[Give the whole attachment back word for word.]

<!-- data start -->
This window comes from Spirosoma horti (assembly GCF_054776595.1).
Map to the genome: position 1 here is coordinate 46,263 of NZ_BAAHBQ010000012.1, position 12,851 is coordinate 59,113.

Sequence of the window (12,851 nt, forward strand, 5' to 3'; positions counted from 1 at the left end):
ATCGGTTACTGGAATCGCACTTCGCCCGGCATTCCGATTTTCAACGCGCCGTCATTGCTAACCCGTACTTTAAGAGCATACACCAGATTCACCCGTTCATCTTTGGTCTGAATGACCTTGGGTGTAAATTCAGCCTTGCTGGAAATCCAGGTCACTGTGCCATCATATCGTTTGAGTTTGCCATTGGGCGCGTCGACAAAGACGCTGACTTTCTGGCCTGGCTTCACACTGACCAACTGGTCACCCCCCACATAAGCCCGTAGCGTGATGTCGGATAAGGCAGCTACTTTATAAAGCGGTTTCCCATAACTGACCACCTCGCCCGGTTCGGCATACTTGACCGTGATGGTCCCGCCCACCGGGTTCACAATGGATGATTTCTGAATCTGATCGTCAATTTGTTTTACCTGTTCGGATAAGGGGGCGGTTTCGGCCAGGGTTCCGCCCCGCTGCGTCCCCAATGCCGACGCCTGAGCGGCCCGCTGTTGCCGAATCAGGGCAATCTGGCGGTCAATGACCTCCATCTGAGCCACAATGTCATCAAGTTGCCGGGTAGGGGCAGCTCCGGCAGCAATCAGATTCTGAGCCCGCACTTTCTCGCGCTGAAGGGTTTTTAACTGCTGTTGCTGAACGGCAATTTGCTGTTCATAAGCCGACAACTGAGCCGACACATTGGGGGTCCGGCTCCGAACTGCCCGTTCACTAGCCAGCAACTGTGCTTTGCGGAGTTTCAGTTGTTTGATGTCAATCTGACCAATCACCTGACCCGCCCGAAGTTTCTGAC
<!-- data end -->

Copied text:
This window comes from Spirosoma horti (assembly GCF_054776595.1).
Map to the genome: position 1 here is coordinate 46,263 of NZ_BAAHBQ010000012.1, position 12,851 is coordinate 59,113.

Sequence of the window (12,851 nt, forward strand, 5' to 3'; positions counted from 1 at the left end):
ATCGGTTACTGGAATCGCACTTCGCCCGGCATTCCGATTTTCAACGCGCCGTCATTGCTAACCCGTACTTTAAGAGCATACACCAGATTCACCCGTTCATCTTTGGTCTGAATGACCTTGGGTGTAAATTCAGCCTTGCTGGAAATCCAGGTCACTGTGCCATCATATCGTTTGAGTTTGCCATTGGGCGCGTCGACAAAGACGCTGACTTTCTGGCCTGGCTTCACACTGACCAACTGGTCACCCCCCACATAAGCCCGTAGCGTGATGTCGGATAAGGCAGCTACTTTATAAAGCGGTTTCCCATAACTGACCACCTCGCCCGGTTCGGCATACTTGACCGTGATGGTCCCGCCCACCGGGTTCACAATGGATGATTTCTGAATCTGATCGTCAATTTGTTTTACCTGTTCGGATAAGGGGGCGGTTTCGGCCAGGGTTCCGCCCCGCTGCGTCCCCAATGCCGACGCCTGAGCGGCCCGCTGTTGCCGAATCAGGGCAATCTGGCGGTCAATGACCTCCATCTGAGCCACAATGTCATCAAGTTGCCGGGTAGGGGCAGCTCCGGCAGCAATCAGATTCTGAGCCCGCACTTTCTCGCGCTGAAGGGTTTTTAACTGCTGTTGCTGAACGGCAATTTGCTGTTCATAAGCCGACAACTGAGCCGACACATTGGGGGTCCGGCTCCGAACTGCCCGTTCACTAGCCAGCAACTGTGCTTTGCGGAGTTTCAGTTGTTTGATGTCAATCTGACCAATCACCTGACCCGCCCGAAGTTTCTGAC